Legislature(1995 - 1996)
03/13/1996 01:45 PM FIN
* first hearing in first committee of referral
= bill was previously heard/scheduled
= bill was previously heard/scheduled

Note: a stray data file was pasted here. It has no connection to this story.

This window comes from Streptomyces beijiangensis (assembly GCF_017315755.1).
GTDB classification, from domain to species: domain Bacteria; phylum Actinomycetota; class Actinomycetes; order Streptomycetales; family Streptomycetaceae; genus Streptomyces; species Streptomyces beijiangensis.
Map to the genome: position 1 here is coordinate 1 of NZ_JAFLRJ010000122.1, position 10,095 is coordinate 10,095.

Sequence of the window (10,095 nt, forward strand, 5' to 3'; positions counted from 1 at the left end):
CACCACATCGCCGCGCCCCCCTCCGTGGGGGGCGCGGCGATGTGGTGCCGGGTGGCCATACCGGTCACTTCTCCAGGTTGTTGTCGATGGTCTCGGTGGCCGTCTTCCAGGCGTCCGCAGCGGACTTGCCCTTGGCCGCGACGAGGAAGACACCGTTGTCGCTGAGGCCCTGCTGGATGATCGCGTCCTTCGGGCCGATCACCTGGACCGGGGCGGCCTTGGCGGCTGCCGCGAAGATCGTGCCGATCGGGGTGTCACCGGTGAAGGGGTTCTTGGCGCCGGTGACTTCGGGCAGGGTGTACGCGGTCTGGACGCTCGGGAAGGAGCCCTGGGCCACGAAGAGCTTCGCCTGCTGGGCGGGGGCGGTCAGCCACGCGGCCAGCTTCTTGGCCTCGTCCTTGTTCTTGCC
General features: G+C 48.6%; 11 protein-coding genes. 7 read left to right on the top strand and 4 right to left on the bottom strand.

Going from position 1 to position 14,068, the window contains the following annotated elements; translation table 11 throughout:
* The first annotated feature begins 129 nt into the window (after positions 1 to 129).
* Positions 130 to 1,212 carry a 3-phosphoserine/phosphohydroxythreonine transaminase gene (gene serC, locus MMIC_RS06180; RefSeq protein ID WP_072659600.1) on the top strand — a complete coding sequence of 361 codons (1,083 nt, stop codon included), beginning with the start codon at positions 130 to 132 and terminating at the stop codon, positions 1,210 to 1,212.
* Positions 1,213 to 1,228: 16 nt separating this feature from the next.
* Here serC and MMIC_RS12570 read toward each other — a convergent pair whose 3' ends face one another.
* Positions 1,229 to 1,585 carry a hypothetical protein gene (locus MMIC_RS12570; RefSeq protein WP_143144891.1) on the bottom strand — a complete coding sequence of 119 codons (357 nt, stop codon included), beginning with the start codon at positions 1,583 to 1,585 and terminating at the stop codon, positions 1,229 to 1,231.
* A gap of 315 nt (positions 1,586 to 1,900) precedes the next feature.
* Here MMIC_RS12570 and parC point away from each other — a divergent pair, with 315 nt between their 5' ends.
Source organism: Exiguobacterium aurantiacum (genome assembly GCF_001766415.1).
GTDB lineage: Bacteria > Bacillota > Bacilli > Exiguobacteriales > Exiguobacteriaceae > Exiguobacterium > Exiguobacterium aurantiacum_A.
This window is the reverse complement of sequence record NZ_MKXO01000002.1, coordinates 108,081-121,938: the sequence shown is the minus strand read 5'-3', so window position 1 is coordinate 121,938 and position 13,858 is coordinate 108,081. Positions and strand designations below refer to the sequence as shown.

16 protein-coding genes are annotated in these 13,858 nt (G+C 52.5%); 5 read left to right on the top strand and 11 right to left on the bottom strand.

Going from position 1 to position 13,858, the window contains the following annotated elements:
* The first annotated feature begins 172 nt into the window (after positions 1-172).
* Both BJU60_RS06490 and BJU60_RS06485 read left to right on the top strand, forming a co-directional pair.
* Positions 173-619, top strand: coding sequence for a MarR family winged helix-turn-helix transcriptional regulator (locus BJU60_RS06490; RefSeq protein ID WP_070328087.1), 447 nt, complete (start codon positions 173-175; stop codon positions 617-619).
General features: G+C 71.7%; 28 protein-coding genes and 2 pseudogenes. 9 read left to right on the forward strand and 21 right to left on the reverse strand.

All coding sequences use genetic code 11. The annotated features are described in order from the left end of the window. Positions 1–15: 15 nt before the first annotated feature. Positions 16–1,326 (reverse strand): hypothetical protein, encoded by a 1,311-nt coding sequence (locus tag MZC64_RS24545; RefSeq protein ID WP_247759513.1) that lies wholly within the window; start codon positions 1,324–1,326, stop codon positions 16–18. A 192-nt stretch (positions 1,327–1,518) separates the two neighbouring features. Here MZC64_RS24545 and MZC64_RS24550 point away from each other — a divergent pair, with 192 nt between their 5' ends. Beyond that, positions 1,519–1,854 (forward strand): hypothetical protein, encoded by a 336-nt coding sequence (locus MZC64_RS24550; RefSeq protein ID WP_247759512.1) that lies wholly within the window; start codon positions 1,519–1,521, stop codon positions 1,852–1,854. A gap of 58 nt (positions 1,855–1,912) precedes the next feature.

HOUSE JOINT RESOLUTION 49 Proposing amendments to the Constitution of the State of Alaska creating a highway fund. REPRESENTATIVE JEANNETTE JAMES noted that HJR 49 would propose amendments to the Alaska State Constitution creating a dedicated transportation fund. The amendments would be placed before the voters of Alaska at the next general election. The bill would not address an amount of motor fuel tax increase, but merely would provide a mechanism for allocating the proceeds from collection of fuel taxes. She added that the resolution has received wide support relative to the current level of fuel taxes. She thought that Alaska's citizens would be more willing to accept a necessary increase in their motor fuel taxes if they knew 8 the money would be utilized to address the need for improved maintenance of the roads and highways. SAM S. KITO III, LEGISLATIVE LIAISON/SPECIAL ASSISTANT, OFFICE OF THE COMMISSIONER, DEPARTMENT OF TRANSPORTATION AND PUBLIC FACILITIES (DOTPF), testified in support of HJR 49. He pointed out that the resolution contains the marine fuel tax component. The Department would utilize that revenue to transfer facilities to local governments. Mr. Kito pointed out the Department's recommendations to permit highway expenditures to include construction. He suggested changing the vote from 3/5 to 3/4 consenting votes. BOB BARTHOLOMEW, DEPUTY DIRECTOR, INCOME & EXCISE AUDIT DIVISION, DEPARTMENT OF REVENUE, advised that the fiscal note provided by the Department of Revenue would change the effective date to July 1, 1998. At that point, proceeds for motor fuel tax would be deposited into a dedicated fund. He added, the fiscal note only indicates the impact of gasohol in the Anchorage area. In FY95, gasohol was required use by the Environmental Protection Agency (EPA) in Anchorage for duration of a two month period. During that two months, the State lost $2.4 million dollars in revenue, resulting from the motor fuel tax exemption. The stipulation in Anchorage was increased from two to four months required use, as well as two to four million gallons being sold each month during the transition. The estimates include FY96 lost revenue in the amount of $6 million dollars. Representative Mulder asked if there was any Alaskan grain used in production of gasohol. If not, he recommended revising that statute. Representative James agreed, indicating that there is a bill in another committee which addresses that tax. There could be some gasohol made in Alaska, although most of it comes from outside. Mr. Bartholomew pointed out that DOR's dedicated fund revenue dollars, includes a tax applied to off highway fuel. On off highway fuel, an eight cents per gallon tax is charged, and then a six cent per gallon refund is made. The resulting net tax amounts to two cents per gallon. The Department collects $3.2 million dollars per year from that tax. That revenue is not reflected in the fiscal note. MR. DILLION, (TESTIFIED VIA TELECONFERENCE), ANCHORAGE, testified in support of HJR 49. He requested that intent language be added in order to tightly control the dedicated fund, stressing that the fund be used strictly for maintenance purposes. He recommended that a tool be implemented to focus behavior in spending fuel tax revenue. 9 He stressed that he would be against using the fund for construction. It must be a maintenance fund, and be used for highways only. Mr. Dillion noted that his company would not support the marine portion of the legislation. In response to Representative Therriault's question, Mr. Bartholomew noted that a separate account would be maintained for the marine fuel. Mr. Kito added, DOTPF has established that there is not enough revenue even with the proposed tax increases to expand beyond maintenance of the highway system. Co-Chair Hanley advised that there is not enough revenue available without a tax increase to cover the needs. The public wants to see current roads being maintained rather than new roads being built with those funds. Co-Chair Hanley voiced his concern adding "construction" to the use of the fund. Representative James noted that Commissioner Perkins had indicated in a previous committee discussion, that federal funds to Alaska would be reduced, which would create a reduction to the federal tax requirement. That action would provide a need for the State to tax, thus placing more revenue into that account. Mr. Kito noted that a general accounting office report had been released in January, 1996, which indicates how the U.S. Congress plans on putting together the next funding authorization for the Federal Highway Trust Fund. In four of the seven scenarios, Alaska went from receiving $230 million dollars to being allocated approximately $40 million dollars. Mr. Dillion questioned how the ferry system would be integrated as part of the highway system. He understood that ferries do not pay a fuel tax. Mr. Kito responded that some activities on the ferry system would be permissible as an expenditure. The primary focus would be pavement, repair and maintenance from the dedicated fund. Representative James agreed that within the legislation, the marine highway would be an allowable use of fund monies for maintenance only. (Tape Change, HFC 96-75, Side 1). Representative Brown asked how much the State currently spends on highway maintenance. Mr. Kito replied the best estimate of the direct and indirect FY95 costs is $75 million dollars. The indirect expenses would include some administrative costs which helps to keep equipment working. The Department does not have a clearly defined break-out of 10 those costs. Representative Brown asked the current costs of construction and improvement of harbor facilities. Mr. Kito replied that FY97 budget requests a $1 million dollar appropriation for the harbor fund. He added, those costs have averaged approximately 37% of the amount collected in fuel tax. The balance would be placed into the general fund. Representative Brown pointed out that passage of the legislation would provide that revenue available to the general fund be decreased and the amount spent on harbor construction be increased by $7.6 million dollars. Co-Chair Hanley suggested that costs could be added to the amount currently spent. He voiced concern with that portion of the bill, pointing out that it could increase by six times the expenditures for ports and harbors. Co-Chair Hanley recommended separating the issues. Representative Brown asked how much the State spends on maintaining local government roads. Mr. Kito replied that revenue for local government road maintenance passes through the Department of Community and Regional Affairs (DCRA) in a revenue sharing request, for a road program component in the amount of $4.4 million dollars. Representative Brown asked if local governments would be entitled to some of the maintenance money. Mr. Kito commented that provision had been included in order to prevent incentive to take over roads. Without increasing the tax rate, there would not be enough revenue for the State to initiate the transfer or sharing program. Mr. Kito noted that the "airport system" would not be considered a "highway" within the language of the legislation. Mr. Kito spoke to upgrading facilities which belong to a municipality. The Department currently is negotiating with the municipalities to determine the level of community acceptance. He added, the Department is currently investigating a "tax sharing" mechanism, whereby, a community that does accept ownership of a facility would also receive a portion of the tax revenue collected. Discussion followed among Committee members regarding inclusion of the marine highway to the resolution. Representative Brown inquired if the State currently collects shared taxes on behalf of local governments. Mr. Bartholomew replied that the State does not collect any shared highway or marine fuel taxes. A minimum amount has been collected for aviation air revenue. Representative Brown argued that if the Constitution is to be amended, the new language should be clear. She recommended deletion of Section (b). Co-Chair Hanley replied that there should exist some statutory mechanism to 11 address when the State collects taxes for the municipalities. He questioned who would pay the administrative costs. Co-Chair Hanley interjected that he was not in support of including the marine fuel tax, suggesting that it be a separate issue. Discussion followed among Committee members regarding the marine fuel tax. Representative Brown voiced opposition to creating a dedicated fund source. Representative Navarre commented that the State spends far more than collected on highway maintenance. He suggested that the amount assessed should be increased, otherwise, there would be no reason to pass a constitutional amendment. Representative Navarre suggested the harbor facilities provision be removed. He added, if a dedicated fund is to be established, a 3/5ths vote would not provide enough protection for a dedicated fund, and recommended that a 3/4th or 4/5th majority vote be required. Co-Chair Hanley agreed. Representative Grussendorf elaborated his support to include harbor maintenance. HJR 49 was HELD in Committee for further consideration.